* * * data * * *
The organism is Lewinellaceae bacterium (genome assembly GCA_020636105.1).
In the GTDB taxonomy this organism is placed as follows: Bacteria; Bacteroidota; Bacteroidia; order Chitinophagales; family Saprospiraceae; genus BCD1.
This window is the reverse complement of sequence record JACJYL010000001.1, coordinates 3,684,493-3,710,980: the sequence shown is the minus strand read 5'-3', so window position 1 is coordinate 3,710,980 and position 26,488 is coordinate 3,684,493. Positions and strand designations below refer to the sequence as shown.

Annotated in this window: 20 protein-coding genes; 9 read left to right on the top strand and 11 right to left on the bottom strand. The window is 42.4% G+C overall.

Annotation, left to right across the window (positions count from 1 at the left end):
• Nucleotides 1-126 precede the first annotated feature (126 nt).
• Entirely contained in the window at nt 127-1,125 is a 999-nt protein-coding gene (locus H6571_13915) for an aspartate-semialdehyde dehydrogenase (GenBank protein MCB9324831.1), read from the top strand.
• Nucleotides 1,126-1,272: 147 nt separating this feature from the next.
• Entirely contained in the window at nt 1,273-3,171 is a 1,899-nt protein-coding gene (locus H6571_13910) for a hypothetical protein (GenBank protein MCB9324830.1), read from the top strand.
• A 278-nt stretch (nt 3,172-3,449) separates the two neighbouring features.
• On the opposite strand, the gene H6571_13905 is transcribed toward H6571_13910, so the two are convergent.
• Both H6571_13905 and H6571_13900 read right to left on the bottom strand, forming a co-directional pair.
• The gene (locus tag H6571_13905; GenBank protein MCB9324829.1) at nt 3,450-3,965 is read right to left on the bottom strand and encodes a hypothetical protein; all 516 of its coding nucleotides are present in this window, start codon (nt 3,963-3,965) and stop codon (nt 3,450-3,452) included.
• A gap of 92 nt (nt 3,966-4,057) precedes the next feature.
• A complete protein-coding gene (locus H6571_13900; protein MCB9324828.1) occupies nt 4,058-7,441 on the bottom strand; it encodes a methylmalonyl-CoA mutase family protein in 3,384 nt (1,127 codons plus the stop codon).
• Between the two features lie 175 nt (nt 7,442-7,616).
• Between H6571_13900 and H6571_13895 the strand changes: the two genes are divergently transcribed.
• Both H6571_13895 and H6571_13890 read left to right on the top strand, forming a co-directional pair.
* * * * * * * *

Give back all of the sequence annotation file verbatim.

The organism is Lewinellaceae bacterium (genome assembly GCA_020636105.1).
In the GTDB taxonomy this organism is placed as follows: Bacteria; Bacteroidota; Bacteroidia; order Chitinophagales; family Saprospiraceae; genus BCD1.
This window is the reverse complement of sequence record JACJYL010000001.1, coordinates 3,684,493-3,710,980: the sequence shown is the minus strand read 5'-3', so window position 1 is coordinate 3,710,980 and position 26,488 is coordinate 3,684,493. Positions and strand designations below refer to the sequence as shown.

Annotated in this window: 20 protein-coding genes; 9 read left to right on the top strand and 11 right to left on the bottom strand. The window is 42.4% G+C overall.

Annotation, left to right across the window (positions count from 1 at the left end):
• Nucleotides 1-126 precede the first annotated feature (126 nt).
• Entirely contained in the window at nt 127-1,125 is a 999-nt protein-coding gene (locus H6571_13915) for an aspartate-semialdehyde dehydrogenase (GenBank protein MCB9324831.1), read from the top strand.
• Nucleotides 1,126-1,272: 147 nt separating this feature from the next.
• Entirely contained in the window at nt 1,273-3,171 is a 1,899-nt protein-coding gene (locus H6571_13910) for a hypothetical protein (GenBank protein MCB9324830.1), read from the top strand.
• A 278-nt stretch (nt 3,172-3,449) separates the two neighbouring features.
• On the opposite strand, the gene H6571_13905 is transcribed toward H6571_13910, so the two are convergent.
• Both H6571_13905 and H6571_13900 read right to left on the bottom strand, forming a co-directional pair.
• The gene (locus tag H6571_13905; GenBank protein MCB9324829.1) at nt 3,450-3,965 is read right to left on the bottom strand and encodes a hypothetical protein; all 516 of its coding nucleotides are present in this window, start codon (nt 3,963-3,965) and stop codon (nt 3,450-3,452) included.
• A gap of 92 nt (nt 3,966-4,057) precedes the next feature.
• A complete protein-coding gene (locus H6571_13900; protein MCB9324828.1) occupies nt 4,058-7,441 on the bottom strand; it encodes a methylmalonyl-CoA mutase family protein in 3,384 nt (1,127 codons plus the stop codon).
• Between the two features lie 175 nt (nt 7,442-7,616).
• Between H6571_13900 and H6571_13895 the strand changes: the two genes are divergently transcribed.
• Both H6571_13895 and H6571_13890 read left to right on the top strand, forming a co-directional pair.